By Ameé Zoutberg
There is a big chance you came across this article on Facebook. There is an equally big chance that you are still studying at UCR. And, even more likely, you feel like you cannot get rid of your Facebook-account even if you wanted to. As a countermeasure to the deterring talks on why you HAVE TO give up Facebook of the past week, I offer you a carrot: here is what you can do better with your time, instead of spending it to feed your lowkey like-addiction. 👍
One often-heard argument is that you need Facebook in order to be part of our UCR community. It is -the- best place to ask for summaries, be notified of parties and job opportunities, and to simply spy on your friend’s prospective one-night-stand. I interviewed a fellow student in his final semester. Warning, this might shock you: he has never had a Facebook account. He does, however, host Snapchat and Whatsapp (and an account at Spanish ‘Facebook’ Tuenti (1), which shut down). Unlike you, he does not have as much of an e-life. And no, the lack of digital party invites has not made him an involuntary hermit.
Instead, he entertains a list of about 60 phone numbers, some contacts even titled with silly nicknames. Unlike the mediocre rest of us, he spends between 0 and 3 hours a day on Whatsapp and Snapchat – compare this to adolescents who can spend up to 11 hours a day on social media (2). This student wakes up by reading the news instead of checking Facebook (which might explain his absolutely astonishing level of common knowledge), replying to friends’ Whatsapp messages (if he feels like it) and – here it comes – actually talking to people to find out where the parties are at. He’s also been admitted to King’s College, something some of us might find easier to achieve if we were not faced with such an addictive means to procrastinate. Also, he reminds us that if you really want to do something, you “are still going to do it”: you do not need Facebook to remember someone’s birthday, in all honesty.
The most important thing to learn from his experiences as one of the very few who escaped Zuckerberg at UCR is that, all in all, Facebook is fake. Really fake. What do you really bring into the world by maintaining your 500+ ‘relationships’ through liking a status? That depends on you. Nihilistically, you decide what gives your life meaning. You must however reflect on whether or not Facebook can give your life actual meaning, or if you should be looking elsewhere (maybe in the real world?). Facebook has become somewhat of a social fact (3): it only has real impact on our lives because we have decided so. You will “feel good about something you ‘have’, but don’t actually have it” (unlike the talent and knowledge you could be developing instead with the time you spent on Facebook). If you feel let down by your friends because you only received 10 likes in 7 hours on your bikini pics, just remember that you would likely get vastly different responses if you were to show up at their B1-party wearing exactly the same outfit. Which social feedback is more real? I guess that is up to you.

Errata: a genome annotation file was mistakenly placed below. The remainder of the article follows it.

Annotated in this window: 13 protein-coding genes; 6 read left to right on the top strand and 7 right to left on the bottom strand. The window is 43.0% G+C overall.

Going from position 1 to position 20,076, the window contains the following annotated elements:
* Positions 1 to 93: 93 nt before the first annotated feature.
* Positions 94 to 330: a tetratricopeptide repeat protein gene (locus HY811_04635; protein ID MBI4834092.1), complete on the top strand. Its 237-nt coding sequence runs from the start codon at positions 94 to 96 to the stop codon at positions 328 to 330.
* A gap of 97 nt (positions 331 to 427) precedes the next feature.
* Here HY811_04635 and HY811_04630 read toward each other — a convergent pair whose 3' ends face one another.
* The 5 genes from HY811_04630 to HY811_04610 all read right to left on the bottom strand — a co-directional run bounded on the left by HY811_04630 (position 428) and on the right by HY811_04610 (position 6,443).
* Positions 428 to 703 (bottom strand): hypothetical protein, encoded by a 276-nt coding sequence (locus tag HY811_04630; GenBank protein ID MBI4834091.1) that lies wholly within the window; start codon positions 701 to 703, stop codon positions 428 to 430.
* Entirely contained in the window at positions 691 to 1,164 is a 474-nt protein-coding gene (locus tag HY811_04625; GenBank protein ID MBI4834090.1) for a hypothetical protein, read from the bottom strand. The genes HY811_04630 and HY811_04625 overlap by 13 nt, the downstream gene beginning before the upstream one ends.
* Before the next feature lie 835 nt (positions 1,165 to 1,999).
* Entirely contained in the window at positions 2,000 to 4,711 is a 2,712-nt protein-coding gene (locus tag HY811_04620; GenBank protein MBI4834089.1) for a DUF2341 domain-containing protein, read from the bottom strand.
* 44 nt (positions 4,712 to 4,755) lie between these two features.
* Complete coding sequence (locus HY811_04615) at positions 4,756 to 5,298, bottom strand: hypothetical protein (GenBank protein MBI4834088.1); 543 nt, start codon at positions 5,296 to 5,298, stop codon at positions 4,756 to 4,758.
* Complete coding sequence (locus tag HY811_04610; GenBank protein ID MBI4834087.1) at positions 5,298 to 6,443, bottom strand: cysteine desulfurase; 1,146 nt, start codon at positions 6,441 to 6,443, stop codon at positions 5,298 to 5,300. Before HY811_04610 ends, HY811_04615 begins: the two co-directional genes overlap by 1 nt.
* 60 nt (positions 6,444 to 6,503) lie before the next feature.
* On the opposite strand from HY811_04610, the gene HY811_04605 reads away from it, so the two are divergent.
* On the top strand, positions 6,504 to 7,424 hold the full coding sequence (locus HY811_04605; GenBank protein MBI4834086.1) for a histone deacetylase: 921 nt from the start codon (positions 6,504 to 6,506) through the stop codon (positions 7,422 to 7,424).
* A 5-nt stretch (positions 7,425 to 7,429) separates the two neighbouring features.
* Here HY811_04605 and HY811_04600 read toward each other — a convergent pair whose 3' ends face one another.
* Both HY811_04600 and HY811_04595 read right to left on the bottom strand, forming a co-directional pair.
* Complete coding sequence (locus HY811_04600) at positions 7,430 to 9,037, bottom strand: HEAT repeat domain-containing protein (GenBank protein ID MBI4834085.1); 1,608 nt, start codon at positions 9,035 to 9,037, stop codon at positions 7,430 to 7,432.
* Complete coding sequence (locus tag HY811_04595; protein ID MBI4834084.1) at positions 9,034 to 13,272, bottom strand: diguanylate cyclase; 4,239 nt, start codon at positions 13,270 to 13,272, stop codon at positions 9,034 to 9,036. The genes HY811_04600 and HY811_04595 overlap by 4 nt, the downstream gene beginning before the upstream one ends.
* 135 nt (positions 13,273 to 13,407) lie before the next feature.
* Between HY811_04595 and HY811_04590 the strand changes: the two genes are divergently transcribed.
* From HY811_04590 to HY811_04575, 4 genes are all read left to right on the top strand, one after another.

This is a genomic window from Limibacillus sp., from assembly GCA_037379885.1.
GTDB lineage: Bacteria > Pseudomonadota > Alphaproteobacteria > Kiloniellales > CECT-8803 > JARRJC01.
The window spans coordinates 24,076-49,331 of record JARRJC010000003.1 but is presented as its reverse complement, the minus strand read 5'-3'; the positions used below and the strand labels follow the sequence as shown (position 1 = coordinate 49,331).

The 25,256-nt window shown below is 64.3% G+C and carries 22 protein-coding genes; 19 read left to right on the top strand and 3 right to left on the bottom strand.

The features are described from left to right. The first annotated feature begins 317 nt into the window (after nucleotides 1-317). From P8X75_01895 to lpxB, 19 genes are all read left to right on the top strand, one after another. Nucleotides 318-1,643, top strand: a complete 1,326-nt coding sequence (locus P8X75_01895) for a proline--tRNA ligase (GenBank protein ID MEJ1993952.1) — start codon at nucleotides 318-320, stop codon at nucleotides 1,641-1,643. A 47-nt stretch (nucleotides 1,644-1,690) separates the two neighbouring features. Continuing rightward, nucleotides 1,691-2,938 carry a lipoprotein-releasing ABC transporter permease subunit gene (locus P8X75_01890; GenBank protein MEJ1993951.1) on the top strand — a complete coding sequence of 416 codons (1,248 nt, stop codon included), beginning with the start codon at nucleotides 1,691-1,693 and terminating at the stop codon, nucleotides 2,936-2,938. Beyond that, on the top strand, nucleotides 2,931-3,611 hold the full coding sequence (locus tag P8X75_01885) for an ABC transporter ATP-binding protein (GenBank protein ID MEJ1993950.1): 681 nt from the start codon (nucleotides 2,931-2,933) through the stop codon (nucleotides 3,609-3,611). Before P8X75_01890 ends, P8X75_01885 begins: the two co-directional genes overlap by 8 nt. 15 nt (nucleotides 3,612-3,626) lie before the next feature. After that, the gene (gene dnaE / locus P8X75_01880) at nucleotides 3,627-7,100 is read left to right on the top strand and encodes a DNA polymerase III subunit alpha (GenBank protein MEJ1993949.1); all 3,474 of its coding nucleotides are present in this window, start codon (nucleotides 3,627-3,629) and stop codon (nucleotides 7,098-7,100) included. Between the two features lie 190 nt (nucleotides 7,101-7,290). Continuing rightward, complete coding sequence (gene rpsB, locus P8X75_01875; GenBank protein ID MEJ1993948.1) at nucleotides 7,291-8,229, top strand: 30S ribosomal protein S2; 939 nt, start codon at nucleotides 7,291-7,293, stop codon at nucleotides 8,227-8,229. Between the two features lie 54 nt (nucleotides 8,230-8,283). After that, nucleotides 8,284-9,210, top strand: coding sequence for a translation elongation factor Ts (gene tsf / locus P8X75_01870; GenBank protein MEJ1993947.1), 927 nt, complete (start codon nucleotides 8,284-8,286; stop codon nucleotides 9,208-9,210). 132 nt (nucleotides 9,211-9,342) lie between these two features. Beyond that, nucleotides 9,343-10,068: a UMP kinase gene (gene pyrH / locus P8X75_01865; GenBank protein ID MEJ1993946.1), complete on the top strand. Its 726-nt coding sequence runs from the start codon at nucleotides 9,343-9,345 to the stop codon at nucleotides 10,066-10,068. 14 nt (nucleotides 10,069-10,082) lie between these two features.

Of course, it does not help that we all live in the same small city and attend a relatively small university. Our fellow student mentions that we would probably lose a lot less if we deleted Facebook in, say, Amsterdam or Barcelona. In the Burg, we have to explicitly look for and more importantly often create our own entertainment. In addition, at UCR, everyone knows everyone, meaning that you might add that one guy from your Wednesday classes on Facebook simply because you ‘know’ him and are quite likely to run into him again. Your actual friends vaguely know him (your memory of the fellow students you have on your Facebook is amplified strongly via gossip – which we love to do, admit it). This, even though you might not even correctly remember his name next time you two strike up a conversation or employ the Dutch favourite: awkwardly avoiding eye contact when going down the same small street in opposite directions. What great ‘friends’ you have.
There goes the band-aid, but here it is: if you believe you have more to offer to the world than your 💗 ‘heart’, you have to go outside every once in a while and talk to your actual friends. And definitely read more (4). They will tell you where the party is at, and when you move to a bigger city, you might not even need them anymore to find meaningful things to do with your life. Also, you will have to consider: is not quitting Facebook a conscious choice, or have I become an indecisive addict? Finally: okay, I lied, he does have a Facebook account. With only one ‘friend’. A ‘friend’ that forced him to make the account for the sake of their stats project. Pure irony, innit? Plus one for Cambridge Analytica.
Amée Zoutberg, Class of 2018, is a Sociology and Politics Major from Amsterdam, the Netherlands
(1) It is now a telecom provider, for some reason: https://www.tuenti.com/en/
(2) Shapiro, L. A. S., & Margolin, G. (2014). Growing up wired: Social networking sites and adolescent psychosocial development. Clinical child and family psychology review, 17(1), 1-18.
(3) Durkheim, E. (1982). What is a social fact?. In The rules of sociological method (pp. 50-59). Palgrave, London.
(4) Otherwise, I will assume that these are your role models: https://www.businessinsider.nl/successful-people-who-do-not-read-books-2017-1/?international=true&r=US